Zippy wraps it up
Here is the conclusion of Zippy Tips for arranging group tours. Some of them are applicable for the consumer. I love what she says about insisting that the manager, or owner, BE there, and VISIBLY so.
Step # 7
After I pay the bill, and if the restaurant is generally acceptable, I ask to speak with the owner. If he isn't there, I want to see the manager or the chef. If the chef comes out of the kitchen wearing a filthy apron, note that.Say, Please sit down. I want to bring a group to your restaurant. hen shut up and note his reaction. Continue making notes. Say little. Listen a lot. Can he handle a group? Wheredoes he usually seat them? He will want to know the day and time, is that manageable for him or will the kitchen be so busy with regular guests? I need for my group to be in and out in 90 minutes, will that work? Any longer and it disturbs the rhythm of the tour I'm doing. More than 90 minutes is too long for people to sit and they will eat too much and be uncomfortable for the afternoon part of the tour.
Step # 8
I don't like what I call "pushed together" tables. I want the tables to be left alone, in configurations of 4 or perhaps 6 but no more to a table.Conversations flow better with small tables. It's more likely that everyone will get a chance to talk. At long tables the loud-mouth generally takes over and shy people are unable to speak. I like a service where there is a salad in the middle of the table when we arrive and people help themselves. If you do not eat tomatoes, someone else will. By encouraging this sharing of food, it prompts casual conversation. So I like my first course to be a help yourself course. A bread tray goes along with the salad and butter or at Ikaros a good olive oil with their warm bread. Does it seem okay with him for me to specify what I want and why I want it? I'm willing to listen to him but he's got to be responsive to me as well. I know how to handle groups in restaurants
Step # 9
I tell him that I need for him to be in the restaurant, visible to me, during the 90 minutes that we are there. Can I count on this? I know things will go smoothly if he is visible, because if something should go wrong, HE will fix it and make it right and if that happens before I am even aware of it, so much the better. I tell him that I will call him several times to confirm our reservation. I call a week before, and several days before, and the morning of the day we will be there. I let him know whether my bus is on time at our prior stops on the tour. I aim to be at the restaurant within 5 or 10 minutes of the time of the reservation. And I often ask that he be outside to greet us with a smile and a "So glad you are here!" I also want him to be available as we are leaving, and saying something like: "You're leaving? So soon?" I want a smile, a sincere smile.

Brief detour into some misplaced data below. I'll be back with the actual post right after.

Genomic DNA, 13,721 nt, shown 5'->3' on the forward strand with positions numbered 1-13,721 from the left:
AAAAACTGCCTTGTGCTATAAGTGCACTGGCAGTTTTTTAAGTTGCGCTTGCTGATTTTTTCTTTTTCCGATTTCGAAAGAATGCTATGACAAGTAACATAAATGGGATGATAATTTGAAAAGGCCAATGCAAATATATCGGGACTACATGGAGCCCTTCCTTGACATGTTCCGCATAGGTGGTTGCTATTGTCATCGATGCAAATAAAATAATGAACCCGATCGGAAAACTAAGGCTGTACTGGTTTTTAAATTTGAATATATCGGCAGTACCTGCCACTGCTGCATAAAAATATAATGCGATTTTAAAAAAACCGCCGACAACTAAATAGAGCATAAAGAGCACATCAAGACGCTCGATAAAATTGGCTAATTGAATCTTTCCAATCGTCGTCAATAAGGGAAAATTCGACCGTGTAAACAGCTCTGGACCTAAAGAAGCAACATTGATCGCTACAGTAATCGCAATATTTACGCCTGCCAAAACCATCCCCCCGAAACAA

Step # 10
I need to know, if I have never taken a group to this restaurant, how long they have been in business. Something about its history. Reviews and where published, although I will go to a restaurant without hesitation even if it has never or rarely been reviewed. I make my own decisions. Restaurants start up and go out of business all the time, and I want to try to get a feel for their plans. I know why restaurants fail. Are there long term employees? Who runs the back of the house? Who runs the front?
I tell my people on the bus that if they taste one morsel of food and it is not to their liking, tell me or the owner immediately and we will change it.
Well done, Zippy Larson -- thank you!
Baltimore Sun Staff/Jed Kirschbaum